You can train this habit over time. When you give them choices, instead of expecting too much too fast, they learn to trust you. Helping them slowly succeed has many benefits. When you condition containment and help them feel comfortable alone, you can prevent separation anxiety issues. And, as a bonus you are teaching how to relax in a crate at the veterinarians for a surgery, in a kennel at a boarding facility when you go on vacation, and eventually at home when running errands etc.


Minimizing or drowning out distractions will allow your Pup to get deep sleep during the day. If your Pup is able to track you going to the fridge or can hear doors opening or closing then they may keep one eye open. They tend to get excited when guests come or when they hear the random sounds of kids playing. All of these distractions can make it harder to snooze.

You can minimize or drown out distractions with:

  • Brown noise - it can be more calming than white noise

  • Classical music or calming ocean like sounds
  • An audiobook read by a calm voice

  • The sound of a fan not only works great but also cools off your Pup

If your Pup likes to tear apart beds and destroy toys you may need to wait until they are older and more reliable. You can use old towels or blankets and include a safe chew option. 

Turning off the lights can signal and encourage sleep during the day. You can cover crates or get lids for exercise pens to make it darker.

The more you set up their sleeping environments to allow them to fully rest, the more likely this will become a healthy habit that improves their mood & behavior. You get the added benefit of having more time to get things accomplished. Be patient with the process. It takes time to try different set ups and condition their comfort. 5 minutes of training here and there will expedite the progress.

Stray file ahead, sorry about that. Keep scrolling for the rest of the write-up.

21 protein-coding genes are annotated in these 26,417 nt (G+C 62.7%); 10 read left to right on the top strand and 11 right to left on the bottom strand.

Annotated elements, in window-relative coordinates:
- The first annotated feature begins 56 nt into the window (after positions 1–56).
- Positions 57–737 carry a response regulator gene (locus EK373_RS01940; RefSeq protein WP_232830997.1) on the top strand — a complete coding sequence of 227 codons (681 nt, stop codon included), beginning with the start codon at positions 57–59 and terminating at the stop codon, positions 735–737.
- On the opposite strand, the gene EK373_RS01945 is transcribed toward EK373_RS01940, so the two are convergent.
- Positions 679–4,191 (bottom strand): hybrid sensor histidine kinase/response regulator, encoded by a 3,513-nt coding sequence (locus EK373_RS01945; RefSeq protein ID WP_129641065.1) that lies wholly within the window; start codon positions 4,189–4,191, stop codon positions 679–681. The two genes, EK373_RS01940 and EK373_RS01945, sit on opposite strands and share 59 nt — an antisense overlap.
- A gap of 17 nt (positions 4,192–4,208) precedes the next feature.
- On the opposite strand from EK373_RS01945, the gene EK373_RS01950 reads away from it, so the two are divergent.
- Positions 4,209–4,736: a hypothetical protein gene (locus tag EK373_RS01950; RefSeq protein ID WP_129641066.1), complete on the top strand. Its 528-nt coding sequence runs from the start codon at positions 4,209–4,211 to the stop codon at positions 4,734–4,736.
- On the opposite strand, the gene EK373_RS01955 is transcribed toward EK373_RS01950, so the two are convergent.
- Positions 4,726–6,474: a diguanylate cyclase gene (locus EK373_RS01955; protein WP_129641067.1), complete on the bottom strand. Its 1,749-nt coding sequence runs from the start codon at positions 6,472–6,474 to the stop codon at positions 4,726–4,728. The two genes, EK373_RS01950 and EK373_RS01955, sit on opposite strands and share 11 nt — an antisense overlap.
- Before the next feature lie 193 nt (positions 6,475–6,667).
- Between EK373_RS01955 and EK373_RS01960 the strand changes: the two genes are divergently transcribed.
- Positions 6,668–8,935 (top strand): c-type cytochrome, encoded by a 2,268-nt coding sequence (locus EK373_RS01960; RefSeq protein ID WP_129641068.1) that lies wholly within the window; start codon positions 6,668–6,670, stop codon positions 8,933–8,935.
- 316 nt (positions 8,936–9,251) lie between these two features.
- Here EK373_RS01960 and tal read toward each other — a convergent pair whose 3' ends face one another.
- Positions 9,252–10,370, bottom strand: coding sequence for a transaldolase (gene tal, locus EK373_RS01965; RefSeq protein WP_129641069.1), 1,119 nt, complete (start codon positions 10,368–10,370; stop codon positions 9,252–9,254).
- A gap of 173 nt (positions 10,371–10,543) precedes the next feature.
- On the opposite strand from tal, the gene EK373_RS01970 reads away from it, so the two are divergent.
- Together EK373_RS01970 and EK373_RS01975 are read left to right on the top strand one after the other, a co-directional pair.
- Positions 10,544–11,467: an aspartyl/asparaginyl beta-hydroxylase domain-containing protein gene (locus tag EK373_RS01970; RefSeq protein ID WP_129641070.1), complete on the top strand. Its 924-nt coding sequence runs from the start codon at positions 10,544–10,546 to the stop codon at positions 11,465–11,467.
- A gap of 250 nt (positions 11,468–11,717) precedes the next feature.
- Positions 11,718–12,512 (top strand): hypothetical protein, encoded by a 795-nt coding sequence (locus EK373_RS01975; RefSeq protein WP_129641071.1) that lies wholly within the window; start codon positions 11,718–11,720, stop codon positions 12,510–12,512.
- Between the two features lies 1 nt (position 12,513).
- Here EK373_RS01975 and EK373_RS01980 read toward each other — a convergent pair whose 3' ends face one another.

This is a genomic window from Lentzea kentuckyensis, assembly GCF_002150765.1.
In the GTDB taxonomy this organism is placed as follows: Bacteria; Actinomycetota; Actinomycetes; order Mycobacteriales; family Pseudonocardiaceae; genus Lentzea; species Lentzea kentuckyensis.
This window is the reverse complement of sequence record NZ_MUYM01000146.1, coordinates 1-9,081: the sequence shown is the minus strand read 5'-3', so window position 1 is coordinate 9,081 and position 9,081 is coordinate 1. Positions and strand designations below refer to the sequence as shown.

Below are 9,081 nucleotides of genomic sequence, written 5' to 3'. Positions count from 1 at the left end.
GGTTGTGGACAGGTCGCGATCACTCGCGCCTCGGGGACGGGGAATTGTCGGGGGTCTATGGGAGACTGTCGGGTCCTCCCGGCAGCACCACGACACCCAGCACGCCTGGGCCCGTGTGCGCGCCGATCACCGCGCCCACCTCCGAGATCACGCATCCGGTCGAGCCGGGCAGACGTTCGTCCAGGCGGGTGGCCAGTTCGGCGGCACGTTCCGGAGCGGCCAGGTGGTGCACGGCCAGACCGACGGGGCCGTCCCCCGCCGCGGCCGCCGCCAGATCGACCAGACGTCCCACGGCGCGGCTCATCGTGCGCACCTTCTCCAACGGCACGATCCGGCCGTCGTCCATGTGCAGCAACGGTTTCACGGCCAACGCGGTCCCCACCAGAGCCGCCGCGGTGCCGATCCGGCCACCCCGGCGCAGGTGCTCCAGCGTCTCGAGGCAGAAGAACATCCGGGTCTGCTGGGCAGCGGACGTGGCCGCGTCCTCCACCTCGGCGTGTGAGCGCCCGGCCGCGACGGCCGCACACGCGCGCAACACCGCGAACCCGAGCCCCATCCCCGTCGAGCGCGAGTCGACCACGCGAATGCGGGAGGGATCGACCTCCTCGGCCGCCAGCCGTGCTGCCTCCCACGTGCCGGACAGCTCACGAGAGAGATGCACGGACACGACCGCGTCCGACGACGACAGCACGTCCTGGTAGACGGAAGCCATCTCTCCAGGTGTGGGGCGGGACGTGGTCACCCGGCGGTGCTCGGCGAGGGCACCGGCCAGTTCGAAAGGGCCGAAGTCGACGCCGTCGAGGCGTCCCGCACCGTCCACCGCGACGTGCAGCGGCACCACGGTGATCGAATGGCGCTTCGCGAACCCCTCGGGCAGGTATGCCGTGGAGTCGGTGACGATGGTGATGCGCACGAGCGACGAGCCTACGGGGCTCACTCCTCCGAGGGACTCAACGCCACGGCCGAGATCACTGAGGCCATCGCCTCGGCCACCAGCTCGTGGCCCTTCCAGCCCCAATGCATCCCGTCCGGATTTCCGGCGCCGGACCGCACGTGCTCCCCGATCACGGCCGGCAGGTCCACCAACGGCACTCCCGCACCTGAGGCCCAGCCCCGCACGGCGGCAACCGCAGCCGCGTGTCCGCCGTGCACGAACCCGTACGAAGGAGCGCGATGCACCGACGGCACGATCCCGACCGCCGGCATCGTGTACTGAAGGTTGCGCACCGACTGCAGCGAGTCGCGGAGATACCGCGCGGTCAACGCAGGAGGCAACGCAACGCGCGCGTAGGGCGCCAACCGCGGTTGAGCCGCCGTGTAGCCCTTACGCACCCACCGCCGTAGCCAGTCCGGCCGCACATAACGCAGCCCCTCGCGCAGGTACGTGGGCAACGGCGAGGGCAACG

You can use half of their dinner for training or food puzzles an hour before bed. Just before you both go to sleep, tire them out with some mental exercises. A short training session just before bed encourages relaxation. A high energy play session amps them up making sleep more difficult.

Take one last potty walk just before bed. Go to your desired potty spot and keep things calm. Walk with them on leash at night even in your fenced yard to prevent them from starting a game of chase or exploring.

Anytime your pup needs to potty in the middle of the night, be sure to be calm and quiet, the less you talk the quicker they go back to sleep. 

If they are waking up way earlier than you do, you can set an alarm 10 minutes before you expect them to wake up then inch it forward each night to get to your desired wake up time. 

A good night's sleep for you and your Pup may seem challenging in the beginning but if you put in the work you will both soon be sleeping soundly for hours! 

If you have tried all the ideas above and your Pup is still not sleeping well, reach out to me or contact a certified trainer in your area so we can help you make adjustments specific for your Pup.
Happy Tails,
Christine Young
CPDT Certified Dog Trainer
The Puppy Care Company
Back to blog

1 comment

Hi! Ever since I got my puppy at 8 weeks old, he’s used to sleeping with me In my bed. When he goes to sleep at night, I have to be with him (at 7pm). I’ve tried a crate but he just cries snd whines. I’ve tried putting food in the Crate, making it a good experience, staying in room with him but nothing works. Also, He’s very attached. I can hardly leave the house. I’m trapped. Please advise and thank you in advance!!

Lisa Lizut

Leave a comment

Please note, comments need to be approved before they are published.